For nearly two months, tweets from far-right Hindu nationalists in India about dozens of young interfaith couples – usually Muslim men marrying Hindu women – circulated on Twitter.
“This is going to be a long thread,” said one of the accounts involved in the doxing, following it with 17 more tweets. Each tweet contained images of government documents, including names, ages, occupations, addresses and photographs of Hindu-Muslim couples in India. “Look at these photos,” another tweet from the same account said. “Who makes these couples get together? It can’t be that they ‘fall in love’. “
As outrage mounted in India on Monday, Twitter finally deleted some of the biggest threads, even though people had been reporting them for weeks.
But more than a half-dozen other tweets about interfaith couples remained after the first takedowns. One of them included a tweet from a politician in India’s ruling party, Bharatiya Janata, who tweeted the speech of an Indian actor who reportedly converted to Islam. Twitter deleted these messages after BuzzFeed News interviewed them.
None of the accounts whose tweets were deleted have been suspended.
A Twitter spokesperson told BuzzFeed News: “Posting someone’s private information without their consent is a direct violation of Twitter rules and you cannot engage in targeted harassment of someone, nor encourage others to do so. ”
In India, one of Twitter’s fastest growing markets, the controversial The special marriage law requires interfaith couples to announce their intention to marry to the government and wait 30 days for approval, during which the couple’s application is submitted for public review to the marriage registration service. The law is currently being challenged in the Indian Supreme Court, with a petitioner call him “Unfair, illegal and unconstitutional.”
But despite the controversies, last year the state of Kerala went further: it uploaded all the applications to its marriage registration website, where anyone could download them.
This decision swept away hundreds of interfaith marriage proposals on social media. Hindu nationalists claimed the nominations were proof of “amorous jihad,” a baseless far-right conspiracy theory that accused Muslim men marrying Hindu women to distract them from their faith, slowly transforming India from a predominantly Hindu country into an Islamic nation. These conspiracy theories fueled violence at the same time as Indian Prime Minister Narendra Modi tapped into Hindu nationalism to fuel his rise to power.
Although Facebook has been critical for letting hate speech related to “jihad love” flourish on its platform in the past, the company has removed these specific cases of doxing whenever they were reported, two told BuzzFeed News couples whose applications had been published on the platform. But the documents, full of personal and identifying information, floated freely on Twitter for months.
Some of those tweets contained thousands of retweets and likes and tagged prominent members of India’s far right, including Kapil Mishra, a BJP politician whose speech at a February rally was uploaded to Facebook and is believed triggering religious violence that killed more than 50 people in Delhi state – most of them Muslims.
“The Hindu lineages are exterminated; mass conversations going on, ”read a tweet from July that had nearly 3,000 retweets.
“I will publish each I have, ”read another tweet with nearly 500 retweets.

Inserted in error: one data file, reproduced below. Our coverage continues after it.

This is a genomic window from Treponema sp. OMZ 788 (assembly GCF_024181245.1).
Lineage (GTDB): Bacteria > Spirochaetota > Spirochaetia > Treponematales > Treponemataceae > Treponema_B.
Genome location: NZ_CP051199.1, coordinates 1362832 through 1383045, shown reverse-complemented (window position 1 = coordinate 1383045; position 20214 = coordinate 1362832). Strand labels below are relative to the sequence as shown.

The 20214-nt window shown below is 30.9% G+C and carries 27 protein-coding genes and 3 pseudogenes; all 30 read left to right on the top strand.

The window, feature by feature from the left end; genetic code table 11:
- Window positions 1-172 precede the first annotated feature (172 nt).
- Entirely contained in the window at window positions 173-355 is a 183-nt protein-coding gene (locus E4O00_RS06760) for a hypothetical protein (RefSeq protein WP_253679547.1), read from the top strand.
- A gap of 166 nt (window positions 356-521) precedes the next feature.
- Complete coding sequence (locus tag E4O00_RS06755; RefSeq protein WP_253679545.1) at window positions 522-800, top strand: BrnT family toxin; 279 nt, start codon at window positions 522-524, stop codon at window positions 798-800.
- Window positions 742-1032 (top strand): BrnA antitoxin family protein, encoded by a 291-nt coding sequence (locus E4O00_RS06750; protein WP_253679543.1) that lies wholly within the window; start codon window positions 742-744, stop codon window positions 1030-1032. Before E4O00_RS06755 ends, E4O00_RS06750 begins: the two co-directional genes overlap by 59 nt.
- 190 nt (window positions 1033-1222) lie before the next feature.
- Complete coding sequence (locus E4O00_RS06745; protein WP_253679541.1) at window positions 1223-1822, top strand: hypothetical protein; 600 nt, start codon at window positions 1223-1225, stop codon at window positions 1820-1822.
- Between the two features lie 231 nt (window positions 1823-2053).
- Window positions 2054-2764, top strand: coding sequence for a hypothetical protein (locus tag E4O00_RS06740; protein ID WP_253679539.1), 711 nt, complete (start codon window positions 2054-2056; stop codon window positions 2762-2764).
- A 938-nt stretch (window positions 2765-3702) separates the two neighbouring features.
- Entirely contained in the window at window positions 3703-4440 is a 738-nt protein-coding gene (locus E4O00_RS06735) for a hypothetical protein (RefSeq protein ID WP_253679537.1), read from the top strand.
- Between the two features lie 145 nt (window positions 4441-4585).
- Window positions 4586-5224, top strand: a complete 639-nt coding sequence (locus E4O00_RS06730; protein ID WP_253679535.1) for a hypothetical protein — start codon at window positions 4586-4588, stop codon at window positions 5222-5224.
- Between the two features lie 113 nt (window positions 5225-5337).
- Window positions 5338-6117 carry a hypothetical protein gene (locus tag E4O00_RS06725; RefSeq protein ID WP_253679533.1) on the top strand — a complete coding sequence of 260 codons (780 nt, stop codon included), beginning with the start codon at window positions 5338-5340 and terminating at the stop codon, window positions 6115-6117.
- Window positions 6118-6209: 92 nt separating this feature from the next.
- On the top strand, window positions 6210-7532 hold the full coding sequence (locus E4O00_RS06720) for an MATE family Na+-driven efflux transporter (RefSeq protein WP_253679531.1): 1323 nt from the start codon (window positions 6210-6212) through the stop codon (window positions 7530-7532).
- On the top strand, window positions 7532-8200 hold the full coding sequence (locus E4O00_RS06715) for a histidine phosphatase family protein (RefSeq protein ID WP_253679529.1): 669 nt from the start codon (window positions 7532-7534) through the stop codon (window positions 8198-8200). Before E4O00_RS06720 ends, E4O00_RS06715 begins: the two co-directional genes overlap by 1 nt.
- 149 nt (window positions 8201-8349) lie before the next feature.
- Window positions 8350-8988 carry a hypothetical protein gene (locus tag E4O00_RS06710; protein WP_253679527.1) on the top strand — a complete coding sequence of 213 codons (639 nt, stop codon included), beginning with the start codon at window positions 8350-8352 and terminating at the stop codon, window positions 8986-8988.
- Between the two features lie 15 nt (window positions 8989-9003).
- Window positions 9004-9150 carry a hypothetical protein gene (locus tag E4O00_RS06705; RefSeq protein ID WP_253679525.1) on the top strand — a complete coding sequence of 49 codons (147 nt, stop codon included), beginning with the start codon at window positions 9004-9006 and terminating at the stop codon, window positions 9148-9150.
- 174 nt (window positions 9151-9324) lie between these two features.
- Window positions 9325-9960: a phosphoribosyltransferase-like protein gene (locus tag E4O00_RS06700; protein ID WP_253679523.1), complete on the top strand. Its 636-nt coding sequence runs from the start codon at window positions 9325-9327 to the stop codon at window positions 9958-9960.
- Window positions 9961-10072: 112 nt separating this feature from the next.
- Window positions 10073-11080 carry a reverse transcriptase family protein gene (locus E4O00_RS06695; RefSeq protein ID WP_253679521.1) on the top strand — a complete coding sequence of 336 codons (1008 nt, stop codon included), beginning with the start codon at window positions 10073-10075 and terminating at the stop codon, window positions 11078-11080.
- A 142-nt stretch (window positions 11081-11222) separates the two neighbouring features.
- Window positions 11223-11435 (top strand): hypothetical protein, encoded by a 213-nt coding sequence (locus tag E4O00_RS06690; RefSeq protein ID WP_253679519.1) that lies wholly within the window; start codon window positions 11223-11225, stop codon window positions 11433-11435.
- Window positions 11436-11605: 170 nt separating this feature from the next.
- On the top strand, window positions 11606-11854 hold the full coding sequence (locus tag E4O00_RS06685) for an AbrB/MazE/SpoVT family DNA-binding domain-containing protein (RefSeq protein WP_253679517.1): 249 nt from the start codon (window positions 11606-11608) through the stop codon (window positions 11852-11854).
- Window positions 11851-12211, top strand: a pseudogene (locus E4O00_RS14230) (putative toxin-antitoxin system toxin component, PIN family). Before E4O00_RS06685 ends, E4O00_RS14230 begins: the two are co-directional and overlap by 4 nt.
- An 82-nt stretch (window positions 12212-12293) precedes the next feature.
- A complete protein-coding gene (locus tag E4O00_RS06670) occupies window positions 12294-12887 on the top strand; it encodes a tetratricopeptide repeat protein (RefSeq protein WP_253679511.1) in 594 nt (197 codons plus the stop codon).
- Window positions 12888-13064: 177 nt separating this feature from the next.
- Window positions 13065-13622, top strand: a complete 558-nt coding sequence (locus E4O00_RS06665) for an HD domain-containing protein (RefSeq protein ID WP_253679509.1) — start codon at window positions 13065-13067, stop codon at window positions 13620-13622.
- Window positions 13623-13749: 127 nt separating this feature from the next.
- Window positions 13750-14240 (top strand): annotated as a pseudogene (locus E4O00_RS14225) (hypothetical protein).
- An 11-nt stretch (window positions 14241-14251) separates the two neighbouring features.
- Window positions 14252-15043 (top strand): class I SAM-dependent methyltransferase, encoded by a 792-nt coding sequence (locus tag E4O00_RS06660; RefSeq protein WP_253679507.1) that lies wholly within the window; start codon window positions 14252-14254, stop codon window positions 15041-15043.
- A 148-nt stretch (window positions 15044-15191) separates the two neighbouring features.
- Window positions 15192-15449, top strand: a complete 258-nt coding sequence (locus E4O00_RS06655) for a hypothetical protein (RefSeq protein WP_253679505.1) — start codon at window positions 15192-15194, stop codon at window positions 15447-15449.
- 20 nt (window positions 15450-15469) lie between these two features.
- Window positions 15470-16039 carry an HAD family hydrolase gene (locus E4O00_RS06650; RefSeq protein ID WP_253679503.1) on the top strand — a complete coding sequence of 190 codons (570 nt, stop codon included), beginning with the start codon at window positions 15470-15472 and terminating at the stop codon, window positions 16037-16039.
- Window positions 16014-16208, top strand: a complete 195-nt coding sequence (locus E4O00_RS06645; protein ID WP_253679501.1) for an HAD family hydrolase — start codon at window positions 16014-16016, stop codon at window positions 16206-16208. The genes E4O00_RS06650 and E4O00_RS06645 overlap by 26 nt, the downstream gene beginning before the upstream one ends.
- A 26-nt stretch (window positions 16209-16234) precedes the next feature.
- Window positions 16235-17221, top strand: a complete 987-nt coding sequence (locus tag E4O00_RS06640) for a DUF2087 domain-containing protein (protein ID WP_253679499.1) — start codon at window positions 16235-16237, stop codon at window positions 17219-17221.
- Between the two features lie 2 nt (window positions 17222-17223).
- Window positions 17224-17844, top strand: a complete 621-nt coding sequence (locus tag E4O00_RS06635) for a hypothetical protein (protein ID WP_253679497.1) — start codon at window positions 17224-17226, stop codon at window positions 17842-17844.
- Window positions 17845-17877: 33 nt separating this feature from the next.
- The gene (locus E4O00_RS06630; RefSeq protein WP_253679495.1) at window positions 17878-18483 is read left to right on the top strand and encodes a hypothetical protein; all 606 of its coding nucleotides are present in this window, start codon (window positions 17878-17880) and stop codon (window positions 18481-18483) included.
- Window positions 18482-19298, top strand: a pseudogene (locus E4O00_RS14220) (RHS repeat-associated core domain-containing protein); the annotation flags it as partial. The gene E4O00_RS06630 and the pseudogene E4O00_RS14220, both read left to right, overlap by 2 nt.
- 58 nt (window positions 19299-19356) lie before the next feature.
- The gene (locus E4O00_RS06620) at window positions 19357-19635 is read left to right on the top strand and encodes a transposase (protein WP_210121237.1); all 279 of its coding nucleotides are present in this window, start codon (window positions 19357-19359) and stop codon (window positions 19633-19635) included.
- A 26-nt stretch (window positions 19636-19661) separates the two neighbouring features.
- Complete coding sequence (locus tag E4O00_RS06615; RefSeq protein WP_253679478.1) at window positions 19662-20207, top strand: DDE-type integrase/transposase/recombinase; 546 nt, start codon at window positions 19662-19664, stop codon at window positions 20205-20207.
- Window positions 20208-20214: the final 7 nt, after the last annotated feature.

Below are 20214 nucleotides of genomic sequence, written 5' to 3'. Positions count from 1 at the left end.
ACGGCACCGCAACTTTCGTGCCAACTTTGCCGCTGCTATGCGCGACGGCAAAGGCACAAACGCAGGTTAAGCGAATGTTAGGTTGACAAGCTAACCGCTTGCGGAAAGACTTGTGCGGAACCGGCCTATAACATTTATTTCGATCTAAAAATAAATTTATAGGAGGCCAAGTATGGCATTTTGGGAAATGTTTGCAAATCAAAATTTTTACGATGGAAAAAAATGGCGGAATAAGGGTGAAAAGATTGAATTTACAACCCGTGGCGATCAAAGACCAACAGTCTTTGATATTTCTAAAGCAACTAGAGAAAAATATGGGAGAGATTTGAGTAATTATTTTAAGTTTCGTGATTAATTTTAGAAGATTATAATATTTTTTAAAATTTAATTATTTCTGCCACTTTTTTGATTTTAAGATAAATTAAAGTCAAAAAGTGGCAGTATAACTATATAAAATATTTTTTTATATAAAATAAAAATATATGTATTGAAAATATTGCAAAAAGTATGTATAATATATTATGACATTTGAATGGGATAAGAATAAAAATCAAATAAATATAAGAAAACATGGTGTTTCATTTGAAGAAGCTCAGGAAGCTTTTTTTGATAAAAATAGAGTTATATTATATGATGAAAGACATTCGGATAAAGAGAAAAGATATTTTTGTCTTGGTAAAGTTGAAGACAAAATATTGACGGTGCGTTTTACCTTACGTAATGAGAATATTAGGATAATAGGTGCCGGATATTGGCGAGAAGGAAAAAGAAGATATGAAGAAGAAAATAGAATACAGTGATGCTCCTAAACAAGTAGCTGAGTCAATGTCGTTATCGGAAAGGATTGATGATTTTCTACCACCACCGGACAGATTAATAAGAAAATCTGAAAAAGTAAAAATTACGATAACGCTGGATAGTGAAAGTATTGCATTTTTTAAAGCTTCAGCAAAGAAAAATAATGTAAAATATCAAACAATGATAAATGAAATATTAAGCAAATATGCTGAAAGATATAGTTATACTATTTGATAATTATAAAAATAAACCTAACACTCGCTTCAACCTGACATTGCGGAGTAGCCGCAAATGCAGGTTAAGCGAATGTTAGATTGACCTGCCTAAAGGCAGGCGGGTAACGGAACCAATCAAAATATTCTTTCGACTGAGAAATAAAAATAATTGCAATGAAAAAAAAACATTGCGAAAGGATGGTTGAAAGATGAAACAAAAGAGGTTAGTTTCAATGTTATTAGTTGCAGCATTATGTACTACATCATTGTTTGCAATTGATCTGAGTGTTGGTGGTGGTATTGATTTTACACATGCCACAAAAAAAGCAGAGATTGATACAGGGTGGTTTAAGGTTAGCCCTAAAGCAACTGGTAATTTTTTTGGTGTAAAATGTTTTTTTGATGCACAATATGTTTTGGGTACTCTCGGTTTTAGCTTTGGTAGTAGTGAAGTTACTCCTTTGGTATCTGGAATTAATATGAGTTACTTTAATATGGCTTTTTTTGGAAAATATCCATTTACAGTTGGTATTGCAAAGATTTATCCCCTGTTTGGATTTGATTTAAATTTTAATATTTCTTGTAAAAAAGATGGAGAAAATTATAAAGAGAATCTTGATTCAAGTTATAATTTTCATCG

“72 couples in total. It’s a to annihilate the Hindus ”, another read, with the hashtag #Hindus_Under_Attack.
“We apply our policies in a way that is fair and impartial for everyone,” Twitter said. “Our product and our policies are never developed or implemented on the basis of political ideology. If Twitter users see something that violates Twitter’s rules, the most important thing to do is report it, by clicking the drop-down arrow at the top of the Tweet and selecting Report Tweet. “
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Critics both inside and outside of California-based tech companies say the platforms have failed to tackle the global damage. As a recently fired Facebook employee complained in an internal memo, “We focus on damage and priority regions like US and Western Europe. “
“Love of Jihad is not a global campaign, but it is high time for these Western companies to understand the real impact of something like this outside of their geography,” said Athira Sujatha Radhakrishnan, a professional in public policy in Bangalore, at BuzzFeed News.
Last year Radhakrishnan, who is Hindu, and her husband, who is Muslim, were doxed. Their interfaith marriage proposal was one of 150 apps downloaded by Hindu nationalists from the Kerala government website. Their app was not posted on Twitter, but it still made its way through WhatsApp groups before reaching her mother through a neighbor, accompanied by a message to “stop jihad. lover”.
Radhakrishnan filed a police complaint and earlier this year wrote a Facebook post in which she tagged the minister responsible for marriage registration. In July, the ministry returned her decision to upload interfaith marriage proposals to her website.
Radhakrishnan said she plans to file her own petition in the Supreme Court later this week, focusing on the law’s potential to violate privacy.
Despite the resignations, distrust of Twitter persists.
“If that happened in America with interracial couples getting doxed, there would be some quick action I’m sure,” a Twitter user wrote Tuesday. “But who cares about a bunch of Indians?” It’s not like their deaths make the international press, I mean people are dying here in droves every day, Amirite?